Jock: I would rather not tell you what city or station I am at. I'm 25 and I want to work full-time and make a lot of money. I don't get the hobby thing question, but I have a hat collection.
Coach: The hobby might be the most important thing; it shows me you actually have an interest outside of your job. You are at a good age to take a chance to do some moving around in this business. I say that because you are probably going to have move to another city and station to chase your dreams. Unfortunately, at your current station you have probably been typecast as a part-timer and the chances of getting an opportunity are slim. I have seen it happen at other stations. Unless you get a new PD or some act of God gives you shot, it could be a long time before you get a chance to reach your goal. A hobby is going to be important because when you land a gig somewhere else; you won't know many people outside the station and a hobby gives you something to do and de-focus.
Jock: Well, until I get a full-time air slot somewhere, how do I improve?
Coach: Getting your air act together will be easy because you want to learn. But to be a better air personality, I suggest you look outside radio to accessorize and arm yourself with some extra skills. A life outside the station walls can transfer back to the airwaves.
Successful personalities do things to increase their value, stay in touch with the average listener, expand their knowledge base, and some become successful entrepreneurs. Grow as a person and you will grow as an air personality.
Jock: Okay, you got my attention. My mom recently told me she thought I was getting too wrapped up in my work and should join a workout place.
Coach: You should listen to her and have an outlet to help you focus on your goal. I know it sounds a little strange, but if you think about nothing but radio, you will miss out on creative moments and opportunities which occur when you're NOT thinking about radio. You also need to look around and learn how people use radio and pay attention to the little things that seem to be important to them. Combine your passion for radio with a thirst for understanding how to relate to the average person and you will have a leg up on your goal for on-air domination and a hefty bank account.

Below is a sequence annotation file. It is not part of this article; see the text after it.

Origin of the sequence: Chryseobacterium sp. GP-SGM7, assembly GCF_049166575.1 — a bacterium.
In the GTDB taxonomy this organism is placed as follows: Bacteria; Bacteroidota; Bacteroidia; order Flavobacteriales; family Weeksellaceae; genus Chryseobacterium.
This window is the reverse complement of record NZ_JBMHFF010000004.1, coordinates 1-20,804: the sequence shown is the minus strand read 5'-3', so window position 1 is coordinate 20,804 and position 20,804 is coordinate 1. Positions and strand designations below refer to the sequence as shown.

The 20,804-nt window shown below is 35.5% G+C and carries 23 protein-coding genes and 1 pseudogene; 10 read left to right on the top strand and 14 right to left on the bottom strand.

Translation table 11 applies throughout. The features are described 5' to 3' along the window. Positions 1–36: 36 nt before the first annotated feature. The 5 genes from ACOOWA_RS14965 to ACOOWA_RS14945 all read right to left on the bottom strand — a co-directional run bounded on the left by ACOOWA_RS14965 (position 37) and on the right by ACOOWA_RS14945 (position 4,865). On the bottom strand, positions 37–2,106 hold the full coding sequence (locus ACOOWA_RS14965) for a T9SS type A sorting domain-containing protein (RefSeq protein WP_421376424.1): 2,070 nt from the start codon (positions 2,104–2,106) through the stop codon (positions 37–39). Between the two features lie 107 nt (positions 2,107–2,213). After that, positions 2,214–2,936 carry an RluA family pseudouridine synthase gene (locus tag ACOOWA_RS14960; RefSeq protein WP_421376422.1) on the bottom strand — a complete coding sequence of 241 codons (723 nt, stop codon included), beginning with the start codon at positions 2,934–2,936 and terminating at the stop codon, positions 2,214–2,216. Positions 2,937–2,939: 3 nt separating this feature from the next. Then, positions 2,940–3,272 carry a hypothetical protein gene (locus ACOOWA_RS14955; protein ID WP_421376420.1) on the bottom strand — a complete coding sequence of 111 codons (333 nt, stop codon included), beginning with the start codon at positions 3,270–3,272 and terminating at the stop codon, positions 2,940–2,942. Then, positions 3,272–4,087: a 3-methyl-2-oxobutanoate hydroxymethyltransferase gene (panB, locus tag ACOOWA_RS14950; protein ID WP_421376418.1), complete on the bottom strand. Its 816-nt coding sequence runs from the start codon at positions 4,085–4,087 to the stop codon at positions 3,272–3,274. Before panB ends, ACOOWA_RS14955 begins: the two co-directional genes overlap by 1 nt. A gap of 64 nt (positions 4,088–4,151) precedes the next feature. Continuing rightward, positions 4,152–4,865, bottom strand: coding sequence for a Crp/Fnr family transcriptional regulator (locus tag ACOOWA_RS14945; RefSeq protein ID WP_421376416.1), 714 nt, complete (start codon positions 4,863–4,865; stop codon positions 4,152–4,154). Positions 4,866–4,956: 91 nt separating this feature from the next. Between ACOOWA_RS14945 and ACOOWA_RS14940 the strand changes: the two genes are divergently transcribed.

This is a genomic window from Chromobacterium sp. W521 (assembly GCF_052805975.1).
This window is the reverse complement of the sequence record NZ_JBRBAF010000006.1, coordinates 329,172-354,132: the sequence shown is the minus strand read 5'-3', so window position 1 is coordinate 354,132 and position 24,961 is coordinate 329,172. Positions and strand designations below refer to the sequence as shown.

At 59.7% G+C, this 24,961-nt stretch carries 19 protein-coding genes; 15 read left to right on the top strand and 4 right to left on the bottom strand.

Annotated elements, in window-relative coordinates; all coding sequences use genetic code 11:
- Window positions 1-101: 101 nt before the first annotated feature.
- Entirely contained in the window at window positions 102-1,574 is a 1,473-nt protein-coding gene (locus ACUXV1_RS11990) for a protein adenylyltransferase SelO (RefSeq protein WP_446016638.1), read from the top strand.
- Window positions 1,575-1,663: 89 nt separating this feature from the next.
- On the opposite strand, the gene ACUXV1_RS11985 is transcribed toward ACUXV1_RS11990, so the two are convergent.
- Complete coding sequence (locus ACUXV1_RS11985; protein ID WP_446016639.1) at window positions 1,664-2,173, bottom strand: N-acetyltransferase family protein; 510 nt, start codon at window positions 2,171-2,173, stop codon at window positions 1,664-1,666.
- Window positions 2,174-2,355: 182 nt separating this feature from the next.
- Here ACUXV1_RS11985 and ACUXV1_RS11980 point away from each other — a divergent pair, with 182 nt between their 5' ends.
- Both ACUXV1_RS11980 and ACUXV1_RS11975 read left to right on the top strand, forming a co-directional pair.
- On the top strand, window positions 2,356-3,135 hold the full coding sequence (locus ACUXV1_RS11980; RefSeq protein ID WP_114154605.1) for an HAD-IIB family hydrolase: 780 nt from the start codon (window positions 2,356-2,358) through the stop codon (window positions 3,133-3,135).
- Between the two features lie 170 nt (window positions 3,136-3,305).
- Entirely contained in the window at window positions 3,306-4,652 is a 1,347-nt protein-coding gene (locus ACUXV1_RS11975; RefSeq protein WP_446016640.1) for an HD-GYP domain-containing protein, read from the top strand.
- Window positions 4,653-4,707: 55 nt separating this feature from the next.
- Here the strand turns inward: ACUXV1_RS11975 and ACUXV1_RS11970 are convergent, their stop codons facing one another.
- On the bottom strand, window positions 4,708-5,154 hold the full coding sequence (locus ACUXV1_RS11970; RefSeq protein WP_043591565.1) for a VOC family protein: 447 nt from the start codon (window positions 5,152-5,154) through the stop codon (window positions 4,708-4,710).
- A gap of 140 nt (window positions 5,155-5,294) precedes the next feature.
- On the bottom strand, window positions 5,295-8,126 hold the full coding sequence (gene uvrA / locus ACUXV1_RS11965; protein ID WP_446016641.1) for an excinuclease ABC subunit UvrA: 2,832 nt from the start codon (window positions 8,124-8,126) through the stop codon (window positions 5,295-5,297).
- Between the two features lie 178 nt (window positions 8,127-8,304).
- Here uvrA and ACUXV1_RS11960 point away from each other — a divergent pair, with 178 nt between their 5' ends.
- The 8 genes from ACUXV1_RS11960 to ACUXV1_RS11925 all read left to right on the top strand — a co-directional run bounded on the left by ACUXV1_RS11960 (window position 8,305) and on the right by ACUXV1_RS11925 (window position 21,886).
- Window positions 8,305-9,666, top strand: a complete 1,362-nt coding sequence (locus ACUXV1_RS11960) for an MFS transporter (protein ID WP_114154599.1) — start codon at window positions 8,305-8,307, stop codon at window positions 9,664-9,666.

I try to lead by example; becoming a radio coach was one of the best career moves I ever made. It opened my eyes to how there are people like you who still have a passion for this business. With a little guidance and direction, personalities with drive can still excel in this business.
Jock: Can I call you or can you direct me to someone who can help me by critiquing my work? Also, I am going to start doing some other things to take my mind off the station. I would appreciate some suggestions on things outside radio that could help me.
Coach: Sure I can either help you or I know several good coaches. Meanwhile here is a list of things you could do to help you grow as a person:
- Enroll in acting classes
- Learn more about voiceover work
- Take vocal lessons
- Yoga is great for focus
- Take a writing course
- Look into public speaking courses
- Go to the court house and observe some trials
- Take up a sport -- golf or tennis
- Learn how to build websites
- Read more